- Wise Words -
The Mile High
Early Stage Professional
by yahya altaf
The Dream of Mile High
In college, I idolized the corporate road warrior. Whether it was sales, consulting or even bloggers, I saw those professionals as the pinnacle of Early Stage Professional success. The monotony of driving the same route to work, greeting the secretary at reception and having to look forward to Taco Tuesday from the same cafeteria was just not appealing to me. I wanted change. I heard stories of burnout and monotony from superiors and knew that in order to be happy in my career I needed a healthy amount of variety.
Some people agonize at the slightest sign of change. But for many go-getters, adapting to dynamic environments and breaking the figurative shackles of the cubicle is the very thing that ensures long and satisfying professional lives. I wanted to make the type of living where I met new people, gained perspective from different geographies and cultures and had meaningful takeaways each and every day.
By now you’ve probably deduced that I indeed travel for work! I am remote for 100% of the time and travel 60% of the time. I debate its pros/cons often (I have a lot of time for this: I fly a lot and so not just spend time on a plane but also at the airport waiting for one!). It's either an extremely beneficial perk or an exhaustive task added to general operation. You can travel for the length of your career, and will want to, if you do it right. Here are just a few of the things I’ve learned in my journey from the back of the plane to the more comfortable middle (thank heavens for the status upgrades).
Plan ahead and book travel as early as possible, ideally 3 weeks or more.
Keep your calendar updated and know what the next day has to offer. When you travel, the hustle and bustle of running from gate to gate and city to city often leaves the unorganized dazed and confused. When I first started traveling, I checked in at the Delta counter and the representative asked, “Where to today, sir?” I had to pull out my phone and catch myself several times before I pulled up the right itinerary and answered him accurately. The guy thought I was a mad man for not knowing my destination! Don’t let that happen. Know where you’re going and prepare to put your best foot forward, whether that’s New York City, New York or Mobile, Alabama.
Plan attire for the entire trip and be prepared for delays.
Like I said before, your attire is important. Looking good, feeling good and performance are interconnected. Always be on top of your game (especially if you deal with clients regularly). I know that my confidence is always at its peak when I’m comfortable and prepared. Plan for the delay or the cancelled flight and ensure your checked bag or carry-on is equipped to handle such inconveniences. When you travel, you’re at the mercy of someone else’s timeline, more than likely Mother Nature or mechanical failure (that’s always reassuring to hear). Always prepare for the worst but expect the best.
The snowball effect is a real phenomenon. Prioritizing while traveling is of utmost importance and keeping up with expense reports, time-sheets and other minuscule tasks ensures more time for meaningful responsibilities, such as that email to your manager about your career and developmental goals or adding to your diabolical plan of world domination. Putting off tasks loads everyone down and is simply not a good look. Bite the bullet and buy in-air Wifi (try and expense it if possible) and utilize your down time wisely.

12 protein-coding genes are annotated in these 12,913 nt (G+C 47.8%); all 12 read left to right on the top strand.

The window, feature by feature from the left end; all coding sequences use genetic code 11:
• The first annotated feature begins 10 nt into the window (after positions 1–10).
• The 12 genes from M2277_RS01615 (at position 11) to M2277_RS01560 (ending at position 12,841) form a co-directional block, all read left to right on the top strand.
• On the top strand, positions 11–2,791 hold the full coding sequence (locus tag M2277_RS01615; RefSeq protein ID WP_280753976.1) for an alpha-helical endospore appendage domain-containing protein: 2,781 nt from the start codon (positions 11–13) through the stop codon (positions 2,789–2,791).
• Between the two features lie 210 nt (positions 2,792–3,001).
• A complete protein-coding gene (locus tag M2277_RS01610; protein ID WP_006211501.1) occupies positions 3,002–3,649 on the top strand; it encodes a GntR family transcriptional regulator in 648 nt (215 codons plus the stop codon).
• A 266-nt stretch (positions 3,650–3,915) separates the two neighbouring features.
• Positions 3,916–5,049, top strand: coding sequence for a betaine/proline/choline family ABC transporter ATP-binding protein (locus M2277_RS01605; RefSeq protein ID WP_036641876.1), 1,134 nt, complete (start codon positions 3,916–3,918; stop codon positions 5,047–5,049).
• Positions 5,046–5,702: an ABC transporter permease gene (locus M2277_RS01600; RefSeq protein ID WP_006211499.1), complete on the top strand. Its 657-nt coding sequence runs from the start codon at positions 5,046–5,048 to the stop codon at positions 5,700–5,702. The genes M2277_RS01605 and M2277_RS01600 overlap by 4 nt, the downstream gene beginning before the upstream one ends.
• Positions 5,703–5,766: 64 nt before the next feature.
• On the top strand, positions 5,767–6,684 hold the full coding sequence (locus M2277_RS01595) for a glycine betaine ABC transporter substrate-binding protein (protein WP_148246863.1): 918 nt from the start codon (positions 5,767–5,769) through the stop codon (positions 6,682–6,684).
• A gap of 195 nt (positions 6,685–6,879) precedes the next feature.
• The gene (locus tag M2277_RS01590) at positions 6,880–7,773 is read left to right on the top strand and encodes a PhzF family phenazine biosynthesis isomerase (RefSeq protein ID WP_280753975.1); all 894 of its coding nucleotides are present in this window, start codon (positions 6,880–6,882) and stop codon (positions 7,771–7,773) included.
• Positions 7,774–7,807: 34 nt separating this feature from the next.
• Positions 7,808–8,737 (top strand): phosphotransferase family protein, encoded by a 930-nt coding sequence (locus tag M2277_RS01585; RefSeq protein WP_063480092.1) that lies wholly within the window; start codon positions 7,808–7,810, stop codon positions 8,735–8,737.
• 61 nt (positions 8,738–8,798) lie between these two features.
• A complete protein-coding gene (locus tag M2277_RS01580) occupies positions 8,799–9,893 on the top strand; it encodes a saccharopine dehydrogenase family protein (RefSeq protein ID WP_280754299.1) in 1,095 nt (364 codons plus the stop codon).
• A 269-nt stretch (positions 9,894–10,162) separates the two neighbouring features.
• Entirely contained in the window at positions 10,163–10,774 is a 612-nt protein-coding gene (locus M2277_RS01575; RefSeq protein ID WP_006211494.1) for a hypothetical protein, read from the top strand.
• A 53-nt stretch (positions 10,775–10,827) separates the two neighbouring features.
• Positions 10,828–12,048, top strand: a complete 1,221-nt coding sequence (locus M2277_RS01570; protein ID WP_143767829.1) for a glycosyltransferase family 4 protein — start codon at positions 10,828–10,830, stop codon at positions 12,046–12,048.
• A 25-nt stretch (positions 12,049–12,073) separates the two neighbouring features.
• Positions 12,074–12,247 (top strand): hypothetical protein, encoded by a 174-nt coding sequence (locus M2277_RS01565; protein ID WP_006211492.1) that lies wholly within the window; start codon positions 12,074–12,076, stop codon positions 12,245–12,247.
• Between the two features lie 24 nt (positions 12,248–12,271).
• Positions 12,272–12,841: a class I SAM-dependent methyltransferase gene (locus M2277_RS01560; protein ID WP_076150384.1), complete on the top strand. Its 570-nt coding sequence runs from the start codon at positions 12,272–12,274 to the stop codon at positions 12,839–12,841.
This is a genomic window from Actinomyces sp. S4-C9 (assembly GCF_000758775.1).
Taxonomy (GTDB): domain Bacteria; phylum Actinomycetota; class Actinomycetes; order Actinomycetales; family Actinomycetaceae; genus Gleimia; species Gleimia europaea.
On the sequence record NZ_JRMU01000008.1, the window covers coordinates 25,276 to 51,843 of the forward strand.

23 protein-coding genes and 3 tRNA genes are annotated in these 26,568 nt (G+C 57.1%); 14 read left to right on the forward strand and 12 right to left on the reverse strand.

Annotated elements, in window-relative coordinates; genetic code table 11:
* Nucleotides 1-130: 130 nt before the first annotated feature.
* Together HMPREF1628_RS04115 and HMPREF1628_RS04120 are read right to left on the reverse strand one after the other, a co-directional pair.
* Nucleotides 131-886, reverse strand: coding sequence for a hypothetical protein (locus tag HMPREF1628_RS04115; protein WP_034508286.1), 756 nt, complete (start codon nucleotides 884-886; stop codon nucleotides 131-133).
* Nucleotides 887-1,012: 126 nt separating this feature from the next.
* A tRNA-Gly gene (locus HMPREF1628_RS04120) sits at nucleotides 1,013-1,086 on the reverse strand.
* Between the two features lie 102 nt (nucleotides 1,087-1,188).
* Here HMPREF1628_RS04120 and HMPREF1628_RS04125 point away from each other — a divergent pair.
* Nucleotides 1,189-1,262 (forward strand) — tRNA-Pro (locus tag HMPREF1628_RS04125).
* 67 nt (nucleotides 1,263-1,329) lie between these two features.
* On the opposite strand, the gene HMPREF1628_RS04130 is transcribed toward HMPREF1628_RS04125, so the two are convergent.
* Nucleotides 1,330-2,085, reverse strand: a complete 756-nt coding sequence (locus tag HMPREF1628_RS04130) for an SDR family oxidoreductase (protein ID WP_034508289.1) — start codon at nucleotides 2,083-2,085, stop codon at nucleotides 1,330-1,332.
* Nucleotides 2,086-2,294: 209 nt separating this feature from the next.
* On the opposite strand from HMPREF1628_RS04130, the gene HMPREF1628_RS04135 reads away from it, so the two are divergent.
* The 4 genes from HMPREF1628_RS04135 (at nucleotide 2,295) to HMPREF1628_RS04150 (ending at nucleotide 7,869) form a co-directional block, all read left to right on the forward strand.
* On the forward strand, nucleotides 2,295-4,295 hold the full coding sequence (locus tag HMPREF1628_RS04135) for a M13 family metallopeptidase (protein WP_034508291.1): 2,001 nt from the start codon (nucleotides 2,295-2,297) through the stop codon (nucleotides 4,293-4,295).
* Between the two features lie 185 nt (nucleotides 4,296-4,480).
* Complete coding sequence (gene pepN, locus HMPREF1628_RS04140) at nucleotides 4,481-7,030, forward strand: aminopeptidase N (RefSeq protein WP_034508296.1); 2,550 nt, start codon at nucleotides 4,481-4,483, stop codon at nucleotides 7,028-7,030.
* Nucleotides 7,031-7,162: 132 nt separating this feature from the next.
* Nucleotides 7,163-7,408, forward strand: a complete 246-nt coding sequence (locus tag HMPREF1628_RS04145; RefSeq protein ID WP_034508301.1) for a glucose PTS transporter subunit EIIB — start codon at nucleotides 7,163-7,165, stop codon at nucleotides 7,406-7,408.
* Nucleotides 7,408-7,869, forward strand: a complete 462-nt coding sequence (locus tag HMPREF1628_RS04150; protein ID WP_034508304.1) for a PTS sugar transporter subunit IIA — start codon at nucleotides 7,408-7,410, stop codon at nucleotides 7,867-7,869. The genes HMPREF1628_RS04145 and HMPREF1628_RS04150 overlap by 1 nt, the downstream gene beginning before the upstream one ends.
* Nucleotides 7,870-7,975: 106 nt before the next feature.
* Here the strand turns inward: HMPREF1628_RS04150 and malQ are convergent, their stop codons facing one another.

Eat healthy and hydrate.
Be the best version of yourself, even when you’re at the mercy of the airport. Electing healthier meals is definitely more difficult on the road but choose the salad over the burger if you can and use snacks to breakdown urges. Greasy food before flights is never a good idea, especially if you get queasy at take-off and landing. Also, cabin air isn’t the best (often it is quite humid which leads to dehydration). My policy is always to have a water bottle at arm’s length.
Give yourself recovery time.
For all the reasons above, extensive travel is exhausting so if you travel frequently give yourself some recovery time. To maintain a sane mindset and reset for the next round of travel, try to work from home some of the remaining time (it is easy for me to do this as my company headquarters are in Texas and I live in Minneapolis). Utilize the time spent at home to prepare for on-trip success, follow-up from latter visits and complete other tasks such as expense reports and regular debriefings with your team and don't feel guilt if you have just got off a red eye and are not going to head into the office. Pace yourself and focus on the quality of your output not being the jaded warrior who can't function in the office!
Stay loyal to one airline, hotel.
Commitment is everything. In this model, putting all your chips in one basket is definitely the way to go. It gets you through the tiers (i.e. bronze, silver, gold) much faster to take advantage of the benefits. Often airlines, hotels and even car rentals will form alliances with one another to attract a broader customer base, so align to 1 group as much as possible (you can transfer points between them as well). I have had free vacations based on my loyalty and hope to
I've been a mile high now for almost three years and am still not peaking. Hopefully these tips will help you maximize your cruise speed if your career takes you "up, up and away"!
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